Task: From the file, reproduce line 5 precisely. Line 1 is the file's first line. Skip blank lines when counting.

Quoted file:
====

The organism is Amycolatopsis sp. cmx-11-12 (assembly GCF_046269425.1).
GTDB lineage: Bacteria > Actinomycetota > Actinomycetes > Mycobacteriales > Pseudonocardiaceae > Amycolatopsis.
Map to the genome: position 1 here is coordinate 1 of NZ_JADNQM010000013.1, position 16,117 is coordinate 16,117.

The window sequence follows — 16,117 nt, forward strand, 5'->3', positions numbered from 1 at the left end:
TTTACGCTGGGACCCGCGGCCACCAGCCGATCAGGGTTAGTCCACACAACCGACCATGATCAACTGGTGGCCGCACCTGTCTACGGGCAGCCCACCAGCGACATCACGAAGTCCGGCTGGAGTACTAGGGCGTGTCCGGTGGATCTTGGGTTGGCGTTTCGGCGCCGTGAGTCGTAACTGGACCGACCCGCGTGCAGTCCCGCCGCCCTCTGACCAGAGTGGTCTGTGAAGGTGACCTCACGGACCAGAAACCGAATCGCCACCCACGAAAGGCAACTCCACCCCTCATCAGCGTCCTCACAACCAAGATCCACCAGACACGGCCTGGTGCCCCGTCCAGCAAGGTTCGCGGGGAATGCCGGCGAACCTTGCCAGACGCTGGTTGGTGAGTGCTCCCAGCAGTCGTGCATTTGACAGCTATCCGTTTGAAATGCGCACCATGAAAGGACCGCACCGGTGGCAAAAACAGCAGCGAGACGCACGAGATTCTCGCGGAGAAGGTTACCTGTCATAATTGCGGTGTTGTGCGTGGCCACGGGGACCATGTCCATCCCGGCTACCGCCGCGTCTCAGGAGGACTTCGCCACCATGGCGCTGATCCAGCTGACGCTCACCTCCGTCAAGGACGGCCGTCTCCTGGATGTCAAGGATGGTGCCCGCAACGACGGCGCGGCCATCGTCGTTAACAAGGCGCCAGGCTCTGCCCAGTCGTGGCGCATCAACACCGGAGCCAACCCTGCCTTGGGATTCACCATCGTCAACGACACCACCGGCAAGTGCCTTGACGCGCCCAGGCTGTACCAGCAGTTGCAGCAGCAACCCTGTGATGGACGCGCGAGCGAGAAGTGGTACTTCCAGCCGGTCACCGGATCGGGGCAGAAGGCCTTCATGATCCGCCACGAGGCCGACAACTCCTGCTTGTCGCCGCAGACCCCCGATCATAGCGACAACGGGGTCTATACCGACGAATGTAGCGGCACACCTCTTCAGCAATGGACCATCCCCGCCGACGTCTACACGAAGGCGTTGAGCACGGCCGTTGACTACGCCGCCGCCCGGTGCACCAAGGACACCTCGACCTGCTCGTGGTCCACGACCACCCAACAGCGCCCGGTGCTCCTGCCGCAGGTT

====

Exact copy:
TTTACGCTGGGACCCGCGGCCACCAGCCGATCAGGGTTAGTCCACACAACCGACCATGATCAACTGGTGGCCGCACCTGTCTACGGGCAGCCCACCAGCGACATCACGAAGTCCGGCTGGAGTACTAGGGCGTGTCCGGTGGATCTTGGGTTGGCGTTTCGGCGCCGTGAGTCGTAACTGGACCGACCCGCGTGCAGTCCCGCCGCCCTCTGACCAGAGTGGTCTGTGAAGGTGACCTCACGGACCAGAAACCGAATCGCCACCCACGAAAGGCAACTCCACCCCTCATCAGCGTCCTCACAACCAAGATCCACCAGACACGGCCTGGTGCCCCGTCCAGCAAGGTTCGCGGGGAATGCCGGCGAACCTTGCCAGACGCTGGTTGGTGAGTGCTCCCAGCAGTCGTGCATTTGACAGCTATCCGTTTGAAATGCGCACCATGAAAGGACCGCACCGGTGGCAAAAACAGCAGCGAGACGCACGAGATTCTCGCGGAGAAGGTTACCTGTCATAATTGCGGTGTTGTGCGTGGCCACGGGGACCATGTCCATCCCGGCTACCGCCGCGTCTCAGGAGGACTTCGCCACCATGGCGCTGATCCAGCTGACGCTCACCTCCGTCAAGGACGGCCGTCTCCTGGATGTCAAGGATGGTGCCCGCAACGACGGCGCGGCCATCGTCGTTAACAAGGCGCCAGGCTCTGCCCAGTCGTGGCGCATCAACACCGGAGCCAACCCTGCCTTGGGATTCACCATCGTCAACGACACCACCGGCAAGTGCCTTGACGCGCCCAGGCTGTACCAGCAGTTGCAGCAGCAACCCTGTGATGGACGCGCGAGCGAGAAGTGGTACTTCCAGCCGGTCACCGGATCGGGGCAGAAGGCCTTCATGATCCGCCACGAGGCCGACAACTCCTGCTTGTCGCCGCAGACCCCCGATCATAGCGACAACGGGGTCTATACCGACGAATGTAGCGGCACACCTCTTCAGCAATGGACCATCCCCGCCGACGTCTACACGAAGGCGTTGAGCACGGCCGTTGACTACGCCGCCGCCCGGTGCACCAAGGACACCTCGACCTGCTCGTGGTCCACGACCACCCAACAGCGCCCGGTGCTCCTGCCGCAGGTT